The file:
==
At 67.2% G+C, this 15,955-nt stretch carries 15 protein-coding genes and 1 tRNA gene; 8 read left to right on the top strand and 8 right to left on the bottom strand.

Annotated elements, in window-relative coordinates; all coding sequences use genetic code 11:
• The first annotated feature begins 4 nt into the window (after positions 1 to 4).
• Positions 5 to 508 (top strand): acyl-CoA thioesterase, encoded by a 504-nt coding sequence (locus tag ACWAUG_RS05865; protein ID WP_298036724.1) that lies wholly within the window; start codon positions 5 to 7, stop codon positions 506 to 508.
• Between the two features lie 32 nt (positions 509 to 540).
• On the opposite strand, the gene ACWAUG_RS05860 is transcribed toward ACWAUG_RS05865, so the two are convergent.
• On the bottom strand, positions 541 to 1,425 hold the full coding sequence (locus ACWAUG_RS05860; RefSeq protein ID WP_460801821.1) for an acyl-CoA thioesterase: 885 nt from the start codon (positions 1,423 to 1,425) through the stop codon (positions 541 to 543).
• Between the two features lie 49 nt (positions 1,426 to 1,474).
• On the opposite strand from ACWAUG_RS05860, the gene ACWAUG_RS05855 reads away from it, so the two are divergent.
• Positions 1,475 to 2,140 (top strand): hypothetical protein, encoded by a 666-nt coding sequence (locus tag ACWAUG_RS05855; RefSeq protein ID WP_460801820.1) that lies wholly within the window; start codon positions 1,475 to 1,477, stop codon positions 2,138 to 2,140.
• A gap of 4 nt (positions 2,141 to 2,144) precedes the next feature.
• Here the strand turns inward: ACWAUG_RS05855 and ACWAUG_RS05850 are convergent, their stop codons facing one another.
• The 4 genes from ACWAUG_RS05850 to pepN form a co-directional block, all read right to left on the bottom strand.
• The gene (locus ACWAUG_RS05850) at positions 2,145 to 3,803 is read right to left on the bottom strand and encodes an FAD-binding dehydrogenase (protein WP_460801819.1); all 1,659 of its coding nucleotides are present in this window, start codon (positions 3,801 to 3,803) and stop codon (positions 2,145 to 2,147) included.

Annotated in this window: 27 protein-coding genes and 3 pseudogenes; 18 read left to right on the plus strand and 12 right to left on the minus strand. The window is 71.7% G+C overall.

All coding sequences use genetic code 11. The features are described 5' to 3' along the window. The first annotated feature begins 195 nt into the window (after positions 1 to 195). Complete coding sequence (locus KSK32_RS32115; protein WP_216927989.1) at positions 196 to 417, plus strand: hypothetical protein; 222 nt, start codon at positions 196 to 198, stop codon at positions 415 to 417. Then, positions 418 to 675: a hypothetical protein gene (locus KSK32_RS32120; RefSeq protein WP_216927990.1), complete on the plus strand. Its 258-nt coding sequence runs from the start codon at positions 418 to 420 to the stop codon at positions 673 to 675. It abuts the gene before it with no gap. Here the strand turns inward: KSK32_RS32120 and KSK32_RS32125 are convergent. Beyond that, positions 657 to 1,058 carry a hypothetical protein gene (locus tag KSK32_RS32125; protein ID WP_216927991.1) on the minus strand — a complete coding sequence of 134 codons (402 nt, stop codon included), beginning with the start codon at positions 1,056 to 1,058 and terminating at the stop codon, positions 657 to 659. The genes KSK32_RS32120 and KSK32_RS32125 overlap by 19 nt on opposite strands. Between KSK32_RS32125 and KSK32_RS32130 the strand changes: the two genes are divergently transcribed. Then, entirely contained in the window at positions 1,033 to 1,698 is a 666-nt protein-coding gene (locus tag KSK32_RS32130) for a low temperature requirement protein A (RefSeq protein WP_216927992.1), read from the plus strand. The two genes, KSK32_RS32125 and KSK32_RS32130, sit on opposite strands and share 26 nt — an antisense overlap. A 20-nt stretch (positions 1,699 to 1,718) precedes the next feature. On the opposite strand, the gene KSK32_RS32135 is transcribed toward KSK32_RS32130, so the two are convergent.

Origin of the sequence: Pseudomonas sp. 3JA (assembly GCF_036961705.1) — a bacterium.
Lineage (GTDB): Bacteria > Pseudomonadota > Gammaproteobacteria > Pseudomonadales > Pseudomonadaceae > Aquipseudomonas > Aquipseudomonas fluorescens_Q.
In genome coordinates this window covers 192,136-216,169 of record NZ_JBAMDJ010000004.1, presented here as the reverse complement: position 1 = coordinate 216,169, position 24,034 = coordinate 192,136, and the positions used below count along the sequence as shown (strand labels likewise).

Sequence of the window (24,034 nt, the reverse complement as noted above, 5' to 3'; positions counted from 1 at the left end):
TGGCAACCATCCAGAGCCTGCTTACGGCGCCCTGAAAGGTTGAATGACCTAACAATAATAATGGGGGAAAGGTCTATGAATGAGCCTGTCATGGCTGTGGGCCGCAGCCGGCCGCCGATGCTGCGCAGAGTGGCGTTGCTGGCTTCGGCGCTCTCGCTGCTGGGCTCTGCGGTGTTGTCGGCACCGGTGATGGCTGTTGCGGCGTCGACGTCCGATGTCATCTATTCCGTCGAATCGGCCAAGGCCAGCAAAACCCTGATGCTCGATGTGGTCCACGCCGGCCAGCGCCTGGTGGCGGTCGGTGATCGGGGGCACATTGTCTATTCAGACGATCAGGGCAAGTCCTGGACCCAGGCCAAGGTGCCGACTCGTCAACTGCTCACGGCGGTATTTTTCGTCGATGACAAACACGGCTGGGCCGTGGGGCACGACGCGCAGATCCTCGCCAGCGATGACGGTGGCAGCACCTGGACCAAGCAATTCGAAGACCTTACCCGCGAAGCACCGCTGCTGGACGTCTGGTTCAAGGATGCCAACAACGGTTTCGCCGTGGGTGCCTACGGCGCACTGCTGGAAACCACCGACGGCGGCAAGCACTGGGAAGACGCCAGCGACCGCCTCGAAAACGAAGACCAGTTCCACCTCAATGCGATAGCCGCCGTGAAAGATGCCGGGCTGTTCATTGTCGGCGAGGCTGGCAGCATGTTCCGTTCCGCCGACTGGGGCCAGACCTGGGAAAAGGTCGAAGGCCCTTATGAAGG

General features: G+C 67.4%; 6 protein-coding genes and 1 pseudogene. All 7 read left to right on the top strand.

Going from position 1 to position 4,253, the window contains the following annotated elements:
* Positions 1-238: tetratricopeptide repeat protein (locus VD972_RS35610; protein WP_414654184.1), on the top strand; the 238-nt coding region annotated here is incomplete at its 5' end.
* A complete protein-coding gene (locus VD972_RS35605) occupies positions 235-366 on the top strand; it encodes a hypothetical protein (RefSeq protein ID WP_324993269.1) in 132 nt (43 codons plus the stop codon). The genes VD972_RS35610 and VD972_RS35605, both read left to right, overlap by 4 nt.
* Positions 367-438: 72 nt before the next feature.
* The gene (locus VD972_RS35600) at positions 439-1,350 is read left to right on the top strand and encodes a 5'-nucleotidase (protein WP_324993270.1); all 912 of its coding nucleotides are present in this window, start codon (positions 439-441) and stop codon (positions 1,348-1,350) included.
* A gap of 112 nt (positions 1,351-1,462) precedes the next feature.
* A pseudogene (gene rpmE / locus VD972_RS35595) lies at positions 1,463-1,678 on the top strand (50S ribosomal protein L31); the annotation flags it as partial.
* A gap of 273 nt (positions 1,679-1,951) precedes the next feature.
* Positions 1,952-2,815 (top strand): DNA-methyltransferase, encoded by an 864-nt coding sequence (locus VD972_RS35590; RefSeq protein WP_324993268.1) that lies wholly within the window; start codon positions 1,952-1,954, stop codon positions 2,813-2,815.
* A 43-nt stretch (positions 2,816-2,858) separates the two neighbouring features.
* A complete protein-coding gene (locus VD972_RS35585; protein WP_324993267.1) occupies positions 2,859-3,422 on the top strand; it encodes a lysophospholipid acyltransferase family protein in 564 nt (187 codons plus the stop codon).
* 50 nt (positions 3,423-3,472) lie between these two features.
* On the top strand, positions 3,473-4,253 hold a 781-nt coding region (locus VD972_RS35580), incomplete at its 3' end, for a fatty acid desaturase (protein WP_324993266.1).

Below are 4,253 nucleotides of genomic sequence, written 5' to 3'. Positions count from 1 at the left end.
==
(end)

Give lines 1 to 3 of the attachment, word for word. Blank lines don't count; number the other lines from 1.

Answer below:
At 67.2% G+C, this 15,955-nt stretch carries 15 protein-coding genes and 1 tRNA gene; 8 read left to right on the top strand and 8 right to left on the bottom strand.

Annotated elements, in window-relative coordinates; all coding sequences use genetic code 11:
• The first annotated feature begins 4 nt into the window (after positions 1 to 4).